Avoiding bias and promoting diversity in interviews comes down to one word: preparation. Preparedness in this situation means recognizing where biases can surface and creating a game plan that ensures you conduct fair and effective interviews. This approach is a win-win for both you and the candidate, as your preparedness can ease your anxieties and breed a comfortable environment for candidates to be their authentic self.
Perfecting job descriptions
A successful interview, free from bias and engaging diverse candidates, means establishing a keen screening process that starts first and foremost with job descriptions, a topic addressed in one of our previous blogs. Gender inclusivity is paramount in job descriptions, so avoiding adjectives that could imply gender roles is important.
Educational preferences, comments on desired appearance, and language proficiency are other qualifiers that can promote racial bias. Be mindful of how you state qualifiers in job descriptions and abstain from using business jargon or overly complicated concepts.
Establish a level playing field
Eliminating bias during interviews means establishing a structured process. An article by the Academy to Innovate HR recommends providing all candidates with the same questions to help standardize interviews. An interview guide helps adapt consistent practices and can be great assistance in determining those candidates that match your organizational culture. You can find sample interview questions in our ebook, How to Find the Right Cultural Fit for Your Company.
When you start asking questions that stray from your standard set of interview questions, you may fall prey to a “like me” bias—that is, identifying with a candidate based on similar interests such as style, education, or personality. For the first interview, a phone screen is a great way to mitigate bias as there can be no judgment on physical appearance or body language. Instead, the focus remains solely on a candidate’s responses and qualifying skills.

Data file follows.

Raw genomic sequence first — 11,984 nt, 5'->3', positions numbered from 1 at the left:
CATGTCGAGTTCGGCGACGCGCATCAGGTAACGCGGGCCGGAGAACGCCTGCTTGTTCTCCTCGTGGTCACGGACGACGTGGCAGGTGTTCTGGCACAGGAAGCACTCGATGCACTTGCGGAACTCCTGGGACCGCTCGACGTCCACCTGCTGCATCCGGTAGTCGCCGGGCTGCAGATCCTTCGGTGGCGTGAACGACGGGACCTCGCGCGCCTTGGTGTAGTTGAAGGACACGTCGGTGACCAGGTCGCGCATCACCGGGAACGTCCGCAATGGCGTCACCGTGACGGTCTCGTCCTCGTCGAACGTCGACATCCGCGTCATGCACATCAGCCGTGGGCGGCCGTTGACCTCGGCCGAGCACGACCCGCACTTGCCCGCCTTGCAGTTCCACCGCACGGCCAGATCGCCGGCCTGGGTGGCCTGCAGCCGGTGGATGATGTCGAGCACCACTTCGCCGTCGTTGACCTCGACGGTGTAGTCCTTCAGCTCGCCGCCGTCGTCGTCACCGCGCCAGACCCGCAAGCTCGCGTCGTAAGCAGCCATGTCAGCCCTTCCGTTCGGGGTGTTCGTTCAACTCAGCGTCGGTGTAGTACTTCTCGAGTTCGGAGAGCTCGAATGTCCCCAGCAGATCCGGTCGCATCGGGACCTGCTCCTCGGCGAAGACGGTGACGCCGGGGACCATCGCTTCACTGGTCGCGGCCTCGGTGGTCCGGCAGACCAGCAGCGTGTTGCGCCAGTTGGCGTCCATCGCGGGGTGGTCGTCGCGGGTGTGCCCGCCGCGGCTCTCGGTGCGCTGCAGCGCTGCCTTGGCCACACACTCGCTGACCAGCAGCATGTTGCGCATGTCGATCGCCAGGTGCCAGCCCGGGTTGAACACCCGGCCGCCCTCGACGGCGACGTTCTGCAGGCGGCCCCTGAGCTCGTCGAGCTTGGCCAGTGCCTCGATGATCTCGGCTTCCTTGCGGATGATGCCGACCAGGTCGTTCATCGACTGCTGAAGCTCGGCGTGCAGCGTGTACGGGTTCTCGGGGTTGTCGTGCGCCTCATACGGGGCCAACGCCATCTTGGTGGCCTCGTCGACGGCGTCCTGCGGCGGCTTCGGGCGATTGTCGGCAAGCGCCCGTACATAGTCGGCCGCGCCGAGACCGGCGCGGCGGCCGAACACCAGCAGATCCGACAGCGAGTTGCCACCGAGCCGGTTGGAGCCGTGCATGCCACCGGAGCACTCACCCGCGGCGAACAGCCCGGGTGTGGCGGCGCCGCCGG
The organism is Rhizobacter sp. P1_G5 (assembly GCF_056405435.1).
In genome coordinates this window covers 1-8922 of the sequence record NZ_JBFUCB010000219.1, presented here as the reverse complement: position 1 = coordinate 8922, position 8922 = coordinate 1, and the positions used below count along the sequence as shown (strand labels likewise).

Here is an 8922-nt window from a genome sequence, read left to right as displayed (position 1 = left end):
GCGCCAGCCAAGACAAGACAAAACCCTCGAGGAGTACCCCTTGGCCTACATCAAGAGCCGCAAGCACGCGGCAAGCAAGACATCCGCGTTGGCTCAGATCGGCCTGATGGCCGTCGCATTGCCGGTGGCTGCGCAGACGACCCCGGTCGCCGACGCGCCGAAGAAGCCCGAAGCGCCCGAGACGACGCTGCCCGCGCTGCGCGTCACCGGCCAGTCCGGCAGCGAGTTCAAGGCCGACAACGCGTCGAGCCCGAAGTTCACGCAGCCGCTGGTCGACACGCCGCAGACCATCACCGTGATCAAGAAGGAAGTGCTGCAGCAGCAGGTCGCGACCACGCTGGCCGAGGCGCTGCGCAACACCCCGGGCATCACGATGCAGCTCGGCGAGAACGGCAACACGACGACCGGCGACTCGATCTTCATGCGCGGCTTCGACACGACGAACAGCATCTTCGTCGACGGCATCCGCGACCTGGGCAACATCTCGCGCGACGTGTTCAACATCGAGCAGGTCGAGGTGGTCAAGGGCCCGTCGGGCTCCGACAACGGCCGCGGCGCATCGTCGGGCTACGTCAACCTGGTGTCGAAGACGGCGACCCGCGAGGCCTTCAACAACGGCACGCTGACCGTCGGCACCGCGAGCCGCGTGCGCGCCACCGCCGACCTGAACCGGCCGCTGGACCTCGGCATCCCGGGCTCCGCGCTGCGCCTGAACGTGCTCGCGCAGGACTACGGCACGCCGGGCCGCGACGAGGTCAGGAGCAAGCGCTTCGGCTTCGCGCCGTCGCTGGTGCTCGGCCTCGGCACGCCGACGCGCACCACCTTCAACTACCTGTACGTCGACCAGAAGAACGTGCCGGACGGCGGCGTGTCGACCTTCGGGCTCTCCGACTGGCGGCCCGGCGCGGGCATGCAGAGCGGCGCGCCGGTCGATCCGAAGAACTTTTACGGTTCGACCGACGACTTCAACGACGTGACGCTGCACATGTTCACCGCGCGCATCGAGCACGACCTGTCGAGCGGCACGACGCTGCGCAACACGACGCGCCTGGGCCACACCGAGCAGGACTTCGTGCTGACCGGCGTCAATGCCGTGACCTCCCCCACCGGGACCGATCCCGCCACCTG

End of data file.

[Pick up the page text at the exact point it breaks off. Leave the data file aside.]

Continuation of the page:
The types of questions you should be asking
The most effective interview questions are tailored to the specific position. Asking situational and behavioral questions related to that position will offer you a deeper understanding of your candidate’s experience and preferences.
To better understand how a candidate would handle a hypothetical situation, ask questions that will showcase where their priorities lie and how they think on their feet. For example, questions that answer, “How would you…”
- Handle an angry customer?”
- Work with a colleague you don’t like?”
- Handle a disagreement with your manager?”
- Prioritize multiple tasks from different managers?”
- Handle an unproductive subordinate?”
Asking behavioral questions provides a window into a candidate’s past experience and understanding of how they handle challenging situations. For example, questions that answer, “Tell us about a time when you…”
- Mishandled a situation and what you learned?”
- Went above and beyond for a client?”
- Had a conflict with a colleague and how you resolved it?”
- Had to think on your feet?”
- Managed multiple tasks at one time?”
When we think about bias and its meaning, it is easy to view the concept through a black and white lens. Like all things, however, there are gray areas. Remaining proactive and keeping ourselves educated on this landscape means we will be well equipped to handle situations that deal with any type of bias when they arise.
Interested in learning more about conducting interviews free from bias? Download our latest eBook, The World-Class Recruitment Guide, a need-to-know recruiting resource.